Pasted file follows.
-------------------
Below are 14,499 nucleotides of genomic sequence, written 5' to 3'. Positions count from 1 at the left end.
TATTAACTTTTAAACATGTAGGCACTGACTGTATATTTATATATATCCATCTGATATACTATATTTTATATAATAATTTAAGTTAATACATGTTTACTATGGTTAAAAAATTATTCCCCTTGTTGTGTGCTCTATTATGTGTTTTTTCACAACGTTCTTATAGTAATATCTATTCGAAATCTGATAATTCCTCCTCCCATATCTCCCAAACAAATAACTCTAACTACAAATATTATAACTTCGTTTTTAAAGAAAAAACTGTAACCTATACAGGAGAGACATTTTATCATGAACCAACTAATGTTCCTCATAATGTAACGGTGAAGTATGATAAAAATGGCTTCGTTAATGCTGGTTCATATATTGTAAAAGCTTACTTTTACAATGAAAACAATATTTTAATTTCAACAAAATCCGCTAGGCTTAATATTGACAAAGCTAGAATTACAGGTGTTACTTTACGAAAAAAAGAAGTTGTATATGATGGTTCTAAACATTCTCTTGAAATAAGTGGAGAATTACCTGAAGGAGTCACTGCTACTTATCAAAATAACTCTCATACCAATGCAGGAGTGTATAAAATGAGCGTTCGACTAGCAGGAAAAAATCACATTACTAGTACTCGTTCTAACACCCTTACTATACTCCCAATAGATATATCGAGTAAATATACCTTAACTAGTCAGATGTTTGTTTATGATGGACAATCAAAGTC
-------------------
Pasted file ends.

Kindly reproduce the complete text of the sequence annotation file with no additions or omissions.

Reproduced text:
Below are 14,499 nucleotides of genomic sequence, written 5' to 3'. Positions count from 1 at the left end.
TATTAACTTTTAAACATGTAGGCACTGACTGTATATTTATATATATCCATCTGATATACTATATTTTATATAATAATTTAAGTTAATACATGTTTACTATGGTTAAAAAATTATTCCCCTTGTTGTGTGCTCTATTATGTGTTTTTTCACAACGTTCTTATAGTAATATCTATTCGAAATCTGATAATTCCTCCTCCCATATCTCCCAAACAAATAACTCTAACTACAAATATTATAACTTCGTTTTTAAAGAAAAAACTGTAACCTATACAGGAGAGACATTTTATCATGAACCAACTAATGTTCCTCATAATGTAACGGTGAAGTATGATAAAAATGGCTTCGTTAATGCTGGTTCATATATTGTAAAAGCTTACTTTTACAATGAAAACAATATTTTAATTTCAACAAAATCCGCTAGGCTTAATATTGACAAAGCTAGAATTACAGGTGTTACTTTACGAAAAAAAGAAGTTGTATATGATGGTTCTAAACATTCTCTTGAAATAAGTGGAGAATTACCTGAAGGAGTCACTGCTACTTATCAAAATAACTCTCATACCAATGCAGGAGTGTATAAAATGAGCGTTCGACTAGCAGGAAAAAATCACATTACTAGTACTCGTTCTAACACCCTTACTATACTCCCAATAGATATATCGAGTAAATATACCTTAACTAGTCAGATGTTTGTTTATGATGGACAATCAAAGTC